In a fisheye projection, the angle of divergence is equal to the length between the picture’s point and center.

Not all transformation projections are fisheye projections. It is a collection of transition estimations the manufacturers have labeled in various ways. For instance, symmetrical fisheye projection and equisolid order estimate.

Typographic or stereographic projections over spinning pictures and other conventional three-dimensional projections are no longer widely used. 

Timelapse methods can be used to gather views of these projections.

Applications of Fisheye Lens

Any subject can be photographed with a fisheye, including astrophotography, wildlife, indoor and outdoor architecture, and even portraiture!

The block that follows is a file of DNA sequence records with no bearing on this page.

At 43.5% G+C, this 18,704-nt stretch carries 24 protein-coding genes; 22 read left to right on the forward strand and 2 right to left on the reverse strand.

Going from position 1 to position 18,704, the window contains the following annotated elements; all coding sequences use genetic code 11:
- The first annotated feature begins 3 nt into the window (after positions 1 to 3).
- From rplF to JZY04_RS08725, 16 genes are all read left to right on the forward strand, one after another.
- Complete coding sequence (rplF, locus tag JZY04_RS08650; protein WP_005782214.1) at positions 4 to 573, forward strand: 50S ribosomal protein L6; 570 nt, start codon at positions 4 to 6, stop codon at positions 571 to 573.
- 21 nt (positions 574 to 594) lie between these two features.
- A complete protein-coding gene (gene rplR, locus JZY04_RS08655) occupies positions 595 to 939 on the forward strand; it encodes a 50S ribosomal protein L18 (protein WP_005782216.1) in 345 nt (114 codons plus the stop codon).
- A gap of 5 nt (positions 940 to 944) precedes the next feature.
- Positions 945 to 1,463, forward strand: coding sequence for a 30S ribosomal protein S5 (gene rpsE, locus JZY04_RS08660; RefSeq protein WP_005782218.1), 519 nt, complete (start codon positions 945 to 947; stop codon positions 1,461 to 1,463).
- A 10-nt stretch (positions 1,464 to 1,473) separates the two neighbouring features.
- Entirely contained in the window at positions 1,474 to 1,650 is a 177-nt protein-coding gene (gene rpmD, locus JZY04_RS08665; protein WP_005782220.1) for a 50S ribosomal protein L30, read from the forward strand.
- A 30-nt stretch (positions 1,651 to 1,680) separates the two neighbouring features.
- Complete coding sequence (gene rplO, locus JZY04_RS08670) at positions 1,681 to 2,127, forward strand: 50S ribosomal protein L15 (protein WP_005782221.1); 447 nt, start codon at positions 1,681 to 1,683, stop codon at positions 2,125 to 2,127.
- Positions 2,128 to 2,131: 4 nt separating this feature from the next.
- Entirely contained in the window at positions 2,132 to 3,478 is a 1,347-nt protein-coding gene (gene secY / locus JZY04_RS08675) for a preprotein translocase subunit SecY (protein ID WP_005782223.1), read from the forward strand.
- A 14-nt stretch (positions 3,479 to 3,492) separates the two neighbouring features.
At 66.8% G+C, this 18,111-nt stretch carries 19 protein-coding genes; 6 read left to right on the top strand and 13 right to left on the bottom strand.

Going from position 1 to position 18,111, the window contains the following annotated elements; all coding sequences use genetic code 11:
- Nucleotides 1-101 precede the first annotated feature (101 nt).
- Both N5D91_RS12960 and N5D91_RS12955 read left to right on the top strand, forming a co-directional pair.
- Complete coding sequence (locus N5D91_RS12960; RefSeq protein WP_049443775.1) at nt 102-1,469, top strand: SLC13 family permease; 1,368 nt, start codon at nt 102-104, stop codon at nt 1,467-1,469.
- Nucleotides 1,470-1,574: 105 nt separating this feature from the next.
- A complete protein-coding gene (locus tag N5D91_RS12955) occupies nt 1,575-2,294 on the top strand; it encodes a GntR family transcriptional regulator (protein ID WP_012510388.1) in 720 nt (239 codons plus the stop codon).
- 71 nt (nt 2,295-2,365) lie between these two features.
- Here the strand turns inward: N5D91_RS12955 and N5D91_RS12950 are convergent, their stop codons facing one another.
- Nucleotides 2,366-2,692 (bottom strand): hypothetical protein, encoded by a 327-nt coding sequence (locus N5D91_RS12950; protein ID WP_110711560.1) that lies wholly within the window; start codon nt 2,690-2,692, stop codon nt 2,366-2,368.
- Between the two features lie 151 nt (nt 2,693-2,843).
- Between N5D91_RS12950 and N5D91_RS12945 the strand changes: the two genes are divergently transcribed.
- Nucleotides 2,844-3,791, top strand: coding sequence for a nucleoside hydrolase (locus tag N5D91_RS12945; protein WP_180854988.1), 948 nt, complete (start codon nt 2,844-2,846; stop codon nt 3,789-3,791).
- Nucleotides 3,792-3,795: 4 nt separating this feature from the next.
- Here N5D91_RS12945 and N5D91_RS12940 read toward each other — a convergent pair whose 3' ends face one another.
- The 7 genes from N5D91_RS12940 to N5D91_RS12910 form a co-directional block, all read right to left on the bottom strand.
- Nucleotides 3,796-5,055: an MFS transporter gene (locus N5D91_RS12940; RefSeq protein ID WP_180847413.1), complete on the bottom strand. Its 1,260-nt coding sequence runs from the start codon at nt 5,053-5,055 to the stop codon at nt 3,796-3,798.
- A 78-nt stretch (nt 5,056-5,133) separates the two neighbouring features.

In all situations, it is obvious that you are distorting reality, but in portraits, where noses are enlarged and other facial features are diminished, this distortion is most pronounced, and the resulting image can be unsightly.

The unusual perspective of a fisheye is also highly well-liked for extreme sports, where the barrel aberration can enhance the impression of motion and movement of, for instance, a skydiver in midair. Here, its extreme width can render an already spectacular action appear even more daring and striking.


Fisheye lenses are well recognized for taking incredibly broad panoramas of landscapes and the sky and shooting up-close scenes of people, buildings, and interiors. In addition, they are employed to capture images of action sports like snowboarding, skateboarding, and surfing.

Due to the dramatic, distorted images that fisheye lenses generate, many photographers now use them to capture beautiful images of any subject, including still life and portraiture.